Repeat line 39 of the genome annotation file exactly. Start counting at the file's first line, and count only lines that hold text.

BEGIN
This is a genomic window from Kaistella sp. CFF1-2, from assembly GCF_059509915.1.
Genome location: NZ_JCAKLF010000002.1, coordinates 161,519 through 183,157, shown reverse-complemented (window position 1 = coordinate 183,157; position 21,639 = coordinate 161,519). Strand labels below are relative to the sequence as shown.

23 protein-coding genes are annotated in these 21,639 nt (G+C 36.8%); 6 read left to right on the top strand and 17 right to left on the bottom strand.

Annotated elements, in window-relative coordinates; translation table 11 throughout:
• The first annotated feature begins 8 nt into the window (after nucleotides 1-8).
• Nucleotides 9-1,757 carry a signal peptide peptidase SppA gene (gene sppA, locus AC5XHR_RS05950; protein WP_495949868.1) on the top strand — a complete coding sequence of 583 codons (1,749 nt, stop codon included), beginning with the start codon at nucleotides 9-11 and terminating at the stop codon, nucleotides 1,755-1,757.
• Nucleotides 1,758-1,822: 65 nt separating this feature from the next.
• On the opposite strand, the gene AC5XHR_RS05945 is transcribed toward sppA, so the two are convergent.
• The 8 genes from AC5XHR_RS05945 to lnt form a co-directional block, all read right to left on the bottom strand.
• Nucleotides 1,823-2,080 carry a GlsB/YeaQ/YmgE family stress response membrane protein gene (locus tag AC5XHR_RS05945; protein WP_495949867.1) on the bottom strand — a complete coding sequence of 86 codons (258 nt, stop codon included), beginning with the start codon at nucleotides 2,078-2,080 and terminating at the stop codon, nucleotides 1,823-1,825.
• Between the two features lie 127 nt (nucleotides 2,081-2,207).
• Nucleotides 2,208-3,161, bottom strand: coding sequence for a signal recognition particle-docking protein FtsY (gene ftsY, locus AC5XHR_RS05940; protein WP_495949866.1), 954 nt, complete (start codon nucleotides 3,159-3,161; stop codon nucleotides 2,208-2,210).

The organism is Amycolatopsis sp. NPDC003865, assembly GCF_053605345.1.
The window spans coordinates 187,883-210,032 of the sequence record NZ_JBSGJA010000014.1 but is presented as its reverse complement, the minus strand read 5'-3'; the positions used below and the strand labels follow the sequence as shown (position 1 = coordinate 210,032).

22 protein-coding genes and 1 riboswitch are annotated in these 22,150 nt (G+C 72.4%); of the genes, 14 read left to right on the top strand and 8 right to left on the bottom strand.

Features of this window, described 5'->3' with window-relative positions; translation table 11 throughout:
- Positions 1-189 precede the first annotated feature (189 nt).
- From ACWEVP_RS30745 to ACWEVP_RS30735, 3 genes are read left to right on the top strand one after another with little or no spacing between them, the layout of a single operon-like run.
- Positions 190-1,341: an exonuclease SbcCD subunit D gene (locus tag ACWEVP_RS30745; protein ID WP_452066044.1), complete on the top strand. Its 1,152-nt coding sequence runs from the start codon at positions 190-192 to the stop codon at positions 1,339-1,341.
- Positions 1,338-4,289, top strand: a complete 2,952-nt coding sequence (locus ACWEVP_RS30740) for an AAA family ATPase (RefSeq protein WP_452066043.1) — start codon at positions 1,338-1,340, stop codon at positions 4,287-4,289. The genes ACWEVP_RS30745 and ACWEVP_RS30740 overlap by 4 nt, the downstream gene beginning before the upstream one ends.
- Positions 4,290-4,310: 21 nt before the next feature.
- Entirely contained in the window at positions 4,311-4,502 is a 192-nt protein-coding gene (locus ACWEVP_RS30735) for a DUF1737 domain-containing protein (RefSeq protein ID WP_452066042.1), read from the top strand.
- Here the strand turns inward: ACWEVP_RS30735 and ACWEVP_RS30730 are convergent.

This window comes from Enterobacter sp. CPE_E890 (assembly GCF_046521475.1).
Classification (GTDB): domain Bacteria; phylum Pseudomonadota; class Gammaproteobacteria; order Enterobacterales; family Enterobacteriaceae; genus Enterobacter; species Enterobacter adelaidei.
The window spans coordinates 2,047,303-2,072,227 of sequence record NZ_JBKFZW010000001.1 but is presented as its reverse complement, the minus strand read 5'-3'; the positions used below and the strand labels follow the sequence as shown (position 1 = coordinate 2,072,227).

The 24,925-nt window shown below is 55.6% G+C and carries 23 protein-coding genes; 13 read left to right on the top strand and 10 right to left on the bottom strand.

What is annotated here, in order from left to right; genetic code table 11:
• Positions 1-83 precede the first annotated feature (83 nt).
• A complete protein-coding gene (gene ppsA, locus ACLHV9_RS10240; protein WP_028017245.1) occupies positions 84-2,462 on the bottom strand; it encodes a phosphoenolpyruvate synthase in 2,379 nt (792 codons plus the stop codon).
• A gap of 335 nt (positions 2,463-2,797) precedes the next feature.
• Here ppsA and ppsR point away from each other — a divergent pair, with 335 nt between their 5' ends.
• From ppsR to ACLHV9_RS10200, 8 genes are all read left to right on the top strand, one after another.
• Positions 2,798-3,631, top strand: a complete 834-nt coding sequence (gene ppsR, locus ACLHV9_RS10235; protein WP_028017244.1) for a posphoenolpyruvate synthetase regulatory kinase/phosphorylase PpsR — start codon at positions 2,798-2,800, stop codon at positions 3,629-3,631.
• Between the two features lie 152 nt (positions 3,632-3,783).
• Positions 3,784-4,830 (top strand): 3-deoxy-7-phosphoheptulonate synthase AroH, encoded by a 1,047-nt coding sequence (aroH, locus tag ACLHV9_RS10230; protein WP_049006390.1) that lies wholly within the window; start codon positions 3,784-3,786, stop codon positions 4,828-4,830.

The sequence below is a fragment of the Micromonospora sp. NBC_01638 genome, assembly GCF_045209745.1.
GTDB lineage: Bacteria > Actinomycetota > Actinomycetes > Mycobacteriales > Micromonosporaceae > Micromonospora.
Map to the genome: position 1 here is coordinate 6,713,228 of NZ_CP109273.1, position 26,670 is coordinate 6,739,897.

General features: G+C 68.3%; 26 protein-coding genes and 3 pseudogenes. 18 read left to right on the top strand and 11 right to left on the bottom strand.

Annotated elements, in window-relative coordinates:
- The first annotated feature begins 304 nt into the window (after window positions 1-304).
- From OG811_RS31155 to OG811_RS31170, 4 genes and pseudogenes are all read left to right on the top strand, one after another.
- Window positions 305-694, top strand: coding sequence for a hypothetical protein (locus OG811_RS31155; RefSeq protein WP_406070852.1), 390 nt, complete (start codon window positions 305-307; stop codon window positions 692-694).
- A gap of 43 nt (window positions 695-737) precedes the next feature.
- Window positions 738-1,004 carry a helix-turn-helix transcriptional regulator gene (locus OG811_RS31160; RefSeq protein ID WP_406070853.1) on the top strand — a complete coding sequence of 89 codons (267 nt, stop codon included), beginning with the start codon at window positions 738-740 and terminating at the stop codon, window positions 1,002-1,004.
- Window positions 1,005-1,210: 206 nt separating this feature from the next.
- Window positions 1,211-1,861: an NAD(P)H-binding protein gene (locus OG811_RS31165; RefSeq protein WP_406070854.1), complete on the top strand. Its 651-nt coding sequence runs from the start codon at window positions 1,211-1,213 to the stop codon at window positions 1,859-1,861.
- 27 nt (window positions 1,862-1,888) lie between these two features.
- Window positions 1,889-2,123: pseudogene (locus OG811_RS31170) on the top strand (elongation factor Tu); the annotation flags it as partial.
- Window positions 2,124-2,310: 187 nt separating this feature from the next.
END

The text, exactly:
Map to the genome: position 1 here is coordinate 6,713,228 of NZ_CP109273.1, position 26,670 is coordinate 6,739,897.